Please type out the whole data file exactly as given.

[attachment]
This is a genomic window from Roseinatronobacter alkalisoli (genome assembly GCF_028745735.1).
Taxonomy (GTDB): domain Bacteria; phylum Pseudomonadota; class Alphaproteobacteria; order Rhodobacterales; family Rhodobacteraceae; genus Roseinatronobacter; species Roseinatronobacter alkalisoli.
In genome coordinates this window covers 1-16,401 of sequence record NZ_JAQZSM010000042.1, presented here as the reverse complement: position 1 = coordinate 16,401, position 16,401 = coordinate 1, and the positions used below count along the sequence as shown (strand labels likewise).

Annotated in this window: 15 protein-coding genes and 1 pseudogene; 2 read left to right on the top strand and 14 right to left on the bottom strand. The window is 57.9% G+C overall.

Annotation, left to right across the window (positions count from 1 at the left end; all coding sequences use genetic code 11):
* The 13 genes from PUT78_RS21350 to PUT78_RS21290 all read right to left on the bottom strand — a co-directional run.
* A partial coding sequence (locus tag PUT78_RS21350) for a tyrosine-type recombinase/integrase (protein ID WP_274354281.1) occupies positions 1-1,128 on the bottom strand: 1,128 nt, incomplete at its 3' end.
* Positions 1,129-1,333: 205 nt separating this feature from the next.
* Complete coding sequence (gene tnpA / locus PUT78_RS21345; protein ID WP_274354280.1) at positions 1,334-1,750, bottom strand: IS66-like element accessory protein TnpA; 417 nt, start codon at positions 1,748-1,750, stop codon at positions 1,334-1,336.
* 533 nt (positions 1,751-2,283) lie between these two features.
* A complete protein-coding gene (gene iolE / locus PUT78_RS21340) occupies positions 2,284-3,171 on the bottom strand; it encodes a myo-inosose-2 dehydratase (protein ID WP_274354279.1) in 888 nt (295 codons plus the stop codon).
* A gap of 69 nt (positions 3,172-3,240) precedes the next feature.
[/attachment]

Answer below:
This is a genomic window from Roseinatronobacter alkalisoli (genome assembly GCF_028745735.1).
Taxonomy (GTDB): domain Bacteria; phylum Pseudomonadota; class Alphaproteobacteria; order Rhodobacterales; family Rhodobacteraceae; genus Roseinatronobacter; species Roseinatronobacter alkalisoli.
In genome coordinates this window covers 1-16,401 of sequence record NZ_JAQZSM010000042.1, presented here as the reverse complement: position 1 = coordinate 16,401, position 16,401 = coordinate 1, and the positions used below count along the sequence as shown (strand labels likewise).

Annotated in this window: 15 protein-coding genes and 1 pseudogene; 2 read left to right on the top strand and 14 right to left on the bottom strand. The window is 57.9% G+C overall.

Annotation, left to right across the window (positions count from 1 at the left end; all coding sequences use genetic code 11):
* The 13 genes from PUT78_RS21350 to PUT78_RS21290 all read right to left on the bottom strand — a co-directional run.
* A partial coding sequence (locus tag PUT78_RS21350) for a tyrosine-type recombinase/integrase (protein ID WP_274354281.1) occupies positions 1-1,128 on the bottom strand: 1,128 nt, incomplete at its 3' end.
* Positions 1,129-1,333: 205 nt separating this feature from the next.
* Complete coding sequence (gene tnpA / locus PUT78_RS21345; protein ID WP_274354280.1) at positions 1,334-1,750, bottom strand: IS66-like element accessory protein TnpA; 417 nt, start codon at positions 1,748-1,750, stop codon at positions 1,334-1,336.
* 533 nt (positions 1,751-2,283) lie between these two features.
* A complete protein-coding gene (gene iolE / locus PUT78_RS21340) occupies positions 2,284-3,171 on the bottom strand; it encodes a myo-inosose-2 dehydratase (protein ID WP_274354279.1) in 888 nt (295 codons plus the stop codon).
* A gap of 69 nt (positions 3,172-3,240) precedes the next feature.